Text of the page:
When messaging app WhatsApp was acquired last week by Facebook for $19B, shockwaves rippled through Silicon Valley. It was the largest tech deal since Time Warner TWX +2.07%’s $124 billion merger with AOL AOL -1.66% in 2001, and many questioned why Facebook would spend so much of its cash – and stock – on WhatsApp. While the motives of Zuckerberg’s move still aren’t quite clear, it’s obvious that, at the least, Facebook wanted both WhatsApp’s users and its team on Facebook’s side. It’s an unlikely swan song story for Silicon Valley – but entrepreneurs everywhere can still takeaway a few key lessons from the acquisition in hopes of acheiving the same type of success.
1. Press Doesn’t Matter
Judging by the number of pitches I receive in my inbox every morning, I’m well aware that startups will do practically anything for press. While it’s unethical to get paid to write about a startup, almost every journalist has been pitched over a glass of wine or over dinner. If every app approached the press about every new feature, new hire or new version – and needed to wine and dine a journalist to ensure coverage – there wouldn’t be any time to actually develop the product.
WhatsApp inherently knew this, and instead of focusing on press coverage focused on building a great app that got traction by word of mouth. In fact, excluding the press coverage from the acquisition, WhatsApp has just fewer than 200 press mentions – and barely got any coverage until 2011 (two years after it launched.) Clearly, getting covered – even by the big tech blogs – isn’t a prerequisite to getting a big deal.
2. No Marketing? No Problem
Many startups – especially those in the mobile industry, developing apps – believe that in order to acquire users you must devote a significant chunk of time and money into user acquisition. How else are you going to rise the ranks of the app store without banner ads and leveraging social media channels to drive downloads and engage users, thereby eventually growing organically?
WhatsApp demonstrated that you can actually acquire users – and keep them engaged – with a marketing budget of $0. By creating an app that simply solved a problem facing millions of users internationally, the founders were able to create traction organically. This traction – and market penetration – was not only a success for WhatsApp, but was appealing enough for another company to acquire them.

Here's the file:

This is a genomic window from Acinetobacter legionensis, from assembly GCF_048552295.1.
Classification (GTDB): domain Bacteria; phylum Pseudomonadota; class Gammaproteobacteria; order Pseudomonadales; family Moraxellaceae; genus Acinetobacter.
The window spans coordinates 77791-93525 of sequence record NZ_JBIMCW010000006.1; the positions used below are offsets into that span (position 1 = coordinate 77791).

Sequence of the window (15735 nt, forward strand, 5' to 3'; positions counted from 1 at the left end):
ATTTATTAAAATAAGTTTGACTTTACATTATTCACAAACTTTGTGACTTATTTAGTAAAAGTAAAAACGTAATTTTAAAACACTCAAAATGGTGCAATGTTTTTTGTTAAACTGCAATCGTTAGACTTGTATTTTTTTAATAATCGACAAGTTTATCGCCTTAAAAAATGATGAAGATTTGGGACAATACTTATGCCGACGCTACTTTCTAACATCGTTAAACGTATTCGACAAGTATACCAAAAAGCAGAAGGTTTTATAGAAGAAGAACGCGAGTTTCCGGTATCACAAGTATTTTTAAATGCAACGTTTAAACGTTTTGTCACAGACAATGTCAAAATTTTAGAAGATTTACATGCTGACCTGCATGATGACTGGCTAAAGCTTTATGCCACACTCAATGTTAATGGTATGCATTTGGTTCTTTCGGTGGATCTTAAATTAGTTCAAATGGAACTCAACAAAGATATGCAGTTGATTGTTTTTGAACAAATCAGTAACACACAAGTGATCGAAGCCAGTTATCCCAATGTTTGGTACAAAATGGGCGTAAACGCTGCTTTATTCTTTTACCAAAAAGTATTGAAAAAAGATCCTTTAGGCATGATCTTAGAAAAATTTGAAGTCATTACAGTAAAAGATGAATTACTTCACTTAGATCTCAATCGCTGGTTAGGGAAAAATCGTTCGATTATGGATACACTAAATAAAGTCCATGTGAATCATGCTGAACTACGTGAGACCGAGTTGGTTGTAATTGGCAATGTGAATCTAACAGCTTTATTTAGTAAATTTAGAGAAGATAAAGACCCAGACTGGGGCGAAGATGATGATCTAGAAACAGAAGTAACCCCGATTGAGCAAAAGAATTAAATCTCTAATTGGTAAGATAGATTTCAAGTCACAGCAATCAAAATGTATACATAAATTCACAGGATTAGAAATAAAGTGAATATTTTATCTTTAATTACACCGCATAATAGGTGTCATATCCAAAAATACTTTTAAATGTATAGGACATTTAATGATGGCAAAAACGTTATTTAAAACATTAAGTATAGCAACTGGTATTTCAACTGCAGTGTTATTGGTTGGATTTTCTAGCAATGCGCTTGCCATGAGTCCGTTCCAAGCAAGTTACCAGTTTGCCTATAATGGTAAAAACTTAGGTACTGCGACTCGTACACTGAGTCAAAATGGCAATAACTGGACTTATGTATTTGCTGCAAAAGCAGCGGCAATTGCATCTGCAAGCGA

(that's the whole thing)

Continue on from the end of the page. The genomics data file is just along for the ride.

3. You Don’t Need To Go Big To Go Home
Another mistake many startups make – especially after they take funding – is unnecessarily growing the company to “scale” it. At the time of WhatsApp’s acquisition, the company only had 55 employees — 32 of whom are engineers. This is obviously a tiny team, but operating lean has allowed them to focus on creating a reliable, low-latency service that processes 50 billion messages every day across 7 platforms. Instead of dedicating time and resources to constantly hiring and onboarding, the team focused on building a great product; a strategy that obviously paid off.
4. Embrace Rejection
It might have been the costliest mistake that Facebook ever made – but it ended up turning WhatsApp cofounder Brian Action into a billionaire. In August 2009, he applied for a job with Facebook but was rejected. As he tweeted back then, “It was a great opportunity to connect with some fantastic people. Looking forward to life’s next adventure.” (Action also applied for a job with Twitter just a few months prior and was also turned down.) Instead of throwing in the towel and giving up on his dreams of working on a product that would change people’s lives, Action partnered with co-founder Jan Koum to build WhatsApp and spent the next four years developing the app. It’s an important lesson – and perhaps the most important to take away from WhatsApp’s acquisition: keep focused on your goals and dreams, even in the face of setbacks and rejection.
If you’re an entrepreneur, you may never strike a deal as rich as the founders of WhatsApp. However, by taking a look at how the founders of WhatsApp ultimately became acquired by Facebook, you may find the motivation to achieve your own version of success, however you define that.
Post By Kelly Clay Originally Featured on Forbes